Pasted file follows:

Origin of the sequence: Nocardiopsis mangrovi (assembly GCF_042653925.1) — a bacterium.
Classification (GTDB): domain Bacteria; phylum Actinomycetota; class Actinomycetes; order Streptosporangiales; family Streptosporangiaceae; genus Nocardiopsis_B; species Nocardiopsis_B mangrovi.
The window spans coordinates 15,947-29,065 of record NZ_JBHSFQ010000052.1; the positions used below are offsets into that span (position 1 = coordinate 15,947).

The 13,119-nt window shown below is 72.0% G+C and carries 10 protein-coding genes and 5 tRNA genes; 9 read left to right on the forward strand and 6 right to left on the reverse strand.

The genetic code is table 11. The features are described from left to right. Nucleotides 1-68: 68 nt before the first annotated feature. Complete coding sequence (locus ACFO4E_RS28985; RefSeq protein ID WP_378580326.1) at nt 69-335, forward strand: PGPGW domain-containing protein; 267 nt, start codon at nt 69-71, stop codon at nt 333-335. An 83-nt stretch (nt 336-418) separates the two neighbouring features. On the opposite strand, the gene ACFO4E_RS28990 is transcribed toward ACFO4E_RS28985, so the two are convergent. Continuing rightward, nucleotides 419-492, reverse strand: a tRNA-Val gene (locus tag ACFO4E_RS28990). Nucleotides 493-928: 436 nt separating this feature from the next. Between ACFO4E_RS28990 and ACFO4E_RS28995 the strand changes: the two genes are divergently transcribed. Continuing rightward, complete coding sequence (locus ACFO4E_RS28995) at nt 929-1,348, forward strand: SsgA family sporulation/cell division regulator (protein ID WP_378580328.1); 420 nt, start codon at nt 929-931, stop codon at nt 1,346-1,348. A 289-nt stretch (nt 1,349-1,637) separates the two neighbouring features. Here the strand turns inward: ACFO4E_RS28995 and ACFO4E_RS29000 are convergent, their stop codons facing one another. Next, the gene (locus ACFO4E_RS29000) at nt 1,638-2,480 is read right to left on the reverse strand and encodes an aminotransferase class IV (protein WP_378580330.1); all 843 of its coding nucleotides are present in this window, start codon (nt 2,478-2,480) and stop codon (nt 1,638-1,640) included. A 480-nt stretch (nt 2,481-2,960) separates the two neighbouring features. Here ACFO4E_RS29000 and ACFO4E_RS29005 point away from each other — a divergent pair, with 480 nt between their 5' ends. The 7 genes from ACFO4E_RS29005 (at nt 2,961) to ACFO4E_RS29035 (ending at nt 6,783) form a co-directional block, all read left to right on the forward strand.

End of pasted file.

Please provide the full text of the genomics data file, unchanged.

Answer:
Origin of the sequence: Nocardiopsis mangrovi (assembly GCF_042653925.1) — a bacterium.
Classification (GTDB): domain Bacteria; phylum Actinomycetota; class Actinomycetes; order Streptosporangiales; family Streptosporangiaceae; genus Nocardiopsis_B; species Nocardiopsis_B mangrovi.
The window spans coordinates 15,947-29,065 of record NZ_JBHSFQ010000052.1; the positions used below are offsets into that span (position 1 = coordinate 15,947).

The 13,119-nt window shown below is 72.0% G+C and carries 10 protein-coding genes and 5 tRNA genes; 9 read left to right on the forward strand and 6 right to left on the reverse strand.

The genetic code is table 11. The features are described from left to right. Nucleotides 1-68: 68 nt before the first annotated feature. Complete coding sequence (locus ACFO4E_RS28985; RefSeq protein ID WP_378580326.1) at nt 69-335, forward strand: PGPGW domain-containing protein; 267 nt, start codon at nt 69-71, stop codon at nt 333-335. An 83-nt stretch (nt 336-418) separates the two neighbouring features. On the opposite strand, the gene ACFO4E_RS28990 is transcribed toward ACFO4E_RS28985, so the two are convergent. Continuing rightward, nucleotides 419-492, reverse strand: a tRNA-Val gene (locus tag ACFO4E_RS28990). Nucleotides 493-928: 436 nt separating this feature from the next. Between ACFO4E_RS28990 and ACFO4E_RS28995 the strand changes: the two genes are divergently transcribed. Continuing rightward, complete coding sequence (locus ACFO4E_RS28995) at nt 929-1,348, forward strand: SsgA family sporulation/cell division regulator (protein ID WP_378580328.1); 420 nt, start codon at nt 929-931, stop codon at nt 1,346-1,348. A 289-nt stretch (nt 1,349-1,637) separates the two neighbouring features. Here the strand turns inward: ACFO4E_RS28995 and ACFO4E_RS29000 are convergent, their stop codons facing one another. Next, the gene (locus ACFO4E_RS29000) at nt 1,638-2,480 is read right to left on the reverse strand and encodes an aminotransferase class IV (protein WP_378580330.1); all 843 of its coding nucleotides are present in this window, start codon (nt 2,478-2,480) and stop codon (nt 1,638-1,640) included. A 480-nt stretch (nt 2,481-2,960) separates the two neighbouring features. Here ACFO4E_RS29000 and ACFO4E_RS29005 point away from each other — a divergent pair, with 480 nt between their 5' ends. The 7 genes from ACFO4E_RS29005 (at nt 2,961) to ACFO4E_RS29035 (ending at nt 6,783) form a co-directional block, all read left to right on the forward strand.